The Mountain Enterprise (based in Frazier Park, Calif.) reported over the weekend that First Solar, Inc. – which the media sometimes identifies as the largest solar company in the world – laid off half its employees on Friday at its Antelope Valley Solar Ranch One project. The facility has been the subject of controversy in the local community over the effects it will have on land use, wildlife, and water usage.
General Motors’ much-hyped Chevy Volt has yet another distinction to add to its long list of commendations. We had all heard repeatedly about Motor Trends’ Car of the Year award, Consumer Reports’ recommendation and Jay Leno’s love affair with the car, but the Volt now gets a less publicized, more deserved distinction from Yahoo Finance’s 24/7 Wall Street site. The Volt has made the list of “The Worst Product Flops of 2011” and apologists for the vehicle are sure to, once again, attack the credibility of those issuing the opinion.
Now comes what must be the definitive example of the Leaf’s impracticality – this time from a (still) hard-core advocate, whose 180-mile Tennessee trek to visit family over the holidays required four lengthy stops to keep the vehicle moving.
Stephen Smith, executive director of the Southern Alliance for Clean Energy, set out from Knoxville on Monday with his wife and son, headed for the Nashville area. His plan (appropriately) was to follow Interstate 40 West, where a series of Cracker Barrel restaurants – equipped with so-called “fast” vehicle chargers (if you want to call 30 minutes or more “fast”) along the route – would provide an electricity security blanket as the Leaf’s charge diminished.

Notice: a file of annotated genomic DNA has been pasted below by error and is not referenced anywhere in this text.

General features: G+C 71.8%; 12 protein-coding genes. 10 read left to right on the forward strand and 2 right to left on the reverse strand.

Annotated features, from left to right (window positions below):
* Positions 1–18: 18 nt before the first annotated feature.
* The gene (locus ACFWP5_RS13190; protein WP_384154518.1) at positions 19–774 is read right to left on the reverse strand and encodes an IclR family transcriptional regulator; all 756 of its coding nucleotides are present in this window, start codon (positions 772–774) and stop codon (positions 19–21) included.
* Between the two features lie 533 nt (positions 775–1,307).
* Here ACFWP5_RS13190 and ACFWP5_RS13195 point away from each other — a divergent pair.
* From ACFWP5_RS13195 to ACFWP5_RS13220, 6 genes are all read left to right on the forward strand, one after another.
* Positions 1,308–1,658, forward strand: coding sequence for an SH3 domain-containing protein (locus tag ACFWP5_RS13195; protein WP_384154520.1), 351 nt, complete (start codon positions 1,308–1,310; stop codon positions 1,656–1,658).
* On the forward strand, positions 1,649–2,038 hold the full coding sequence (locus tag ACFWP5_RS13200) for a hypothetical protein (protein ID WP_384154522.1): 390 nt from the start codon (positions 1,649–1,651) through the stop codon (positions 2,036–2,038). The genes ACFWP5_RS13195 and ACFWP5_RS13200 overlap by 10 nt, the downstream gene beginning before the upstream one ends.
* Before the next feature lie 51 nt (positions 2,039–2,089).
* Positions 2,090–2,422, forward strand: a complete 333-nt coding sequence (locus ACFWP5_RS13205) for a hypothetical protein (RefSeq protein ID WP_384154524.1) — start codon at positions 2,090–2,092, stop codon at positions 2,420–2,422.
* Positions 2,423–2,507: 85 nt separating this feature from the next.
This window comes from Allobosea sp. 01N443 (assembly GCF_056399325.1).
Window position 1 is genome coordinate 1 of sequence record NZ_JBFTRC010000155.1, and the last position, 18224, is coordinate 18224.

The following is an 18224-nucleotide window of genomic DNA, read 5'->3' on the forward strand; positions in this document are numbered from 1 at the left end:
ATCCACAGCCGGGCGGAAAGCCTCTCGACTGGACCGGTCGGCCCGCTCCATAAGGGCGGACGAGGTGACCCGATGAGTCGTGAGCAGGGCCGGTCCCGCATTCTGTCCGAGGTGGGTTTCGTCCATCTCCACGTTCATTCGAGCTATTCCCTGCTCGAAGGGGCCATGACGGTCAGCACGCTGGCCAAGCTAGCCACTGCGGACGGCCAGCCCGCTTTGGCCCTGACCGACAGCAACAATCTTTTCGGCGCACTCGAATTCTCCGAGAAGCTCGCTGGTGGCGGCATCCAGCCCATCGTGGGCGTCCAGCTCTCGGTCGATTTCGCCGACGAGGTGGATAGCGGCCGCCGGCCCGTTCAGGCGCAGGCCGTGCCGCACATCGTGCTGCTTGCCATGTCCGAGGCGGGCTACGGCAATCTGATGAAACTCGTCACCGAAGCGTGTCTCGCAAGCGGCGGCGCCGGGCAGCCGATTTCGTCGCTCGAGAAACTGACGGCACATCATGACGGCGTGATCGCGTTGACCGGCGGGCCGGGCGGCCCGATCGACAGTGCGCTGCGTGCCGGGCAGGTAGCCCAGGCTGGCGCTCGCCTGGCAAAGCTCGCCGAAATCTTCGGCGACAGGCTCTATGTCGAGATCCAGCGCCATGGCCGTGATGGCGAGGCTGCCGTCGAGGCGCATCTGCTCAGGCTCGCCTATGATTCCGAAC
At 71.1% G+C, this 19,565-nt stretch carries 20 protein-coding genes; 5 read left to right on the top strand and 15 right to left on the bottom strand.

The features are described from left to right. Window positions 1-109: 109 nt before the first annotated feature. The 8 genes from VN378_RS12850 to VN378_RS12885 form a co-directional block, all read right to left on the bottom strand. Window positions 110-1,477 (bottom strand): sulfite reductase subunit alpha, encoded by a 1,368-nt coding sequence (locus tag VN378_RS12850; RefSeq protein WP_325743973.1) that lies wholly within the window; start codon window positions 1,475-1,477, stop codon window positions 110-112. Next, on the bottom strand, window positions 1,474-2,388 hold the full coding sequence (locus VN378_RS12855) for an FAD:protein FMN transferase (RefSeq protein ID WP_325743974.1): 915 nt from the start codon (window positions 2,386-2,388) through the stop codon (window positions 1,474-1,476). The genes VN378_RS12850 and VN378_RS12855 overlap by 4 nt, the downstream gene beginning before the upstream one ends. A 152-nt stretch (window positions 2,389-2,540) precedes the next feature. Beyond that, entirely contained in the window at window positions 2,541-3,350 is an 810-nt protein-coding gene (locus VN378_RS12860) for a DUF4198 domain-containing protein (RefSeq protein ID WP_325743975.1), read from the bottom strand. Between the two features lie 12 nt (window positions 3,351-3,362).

Pennsylvania Congressman, Mike Kelly, wants to end the $7,500 tax credit that affluent purchasers of electric vehicles are currently taking advantage of. The most hyped of these vehicles has been General Motors’ Chevy Volt, but other plug-in cars, like Fiskers and Teslas, sell for close to $100,000 and make a strong case for Rep. Kelly’s argument.
Let’s look past the recent Chevy Volt fires. The value of a vehicle will be determined by the consumer. It does not matter if Jay Leno and other rich purchasers say they love their Volts. The real questions are, should taxpayers be paying the wealthy to purchase cars like the Volt, and what, exactly, are the taxpayers getting for their money?
The unit just closed its only U.S. manufacturing facility, in Frederick, Md., last year. The company said it would outsource its production of solar photovoltaic panels to China and India. BP CEO Tony Hayward told the Washington Post at the time it was “moving to where we can manufacture cheaply.” BP auctioned equipment in January this year from the closed plant, and in a sign the overall industry – with bankrupt Solyndra as its face – is completely tanking, an experienced industrial auctioneer told the Frederick News-Post, “We’ve been doing more solar technology auctions lately.”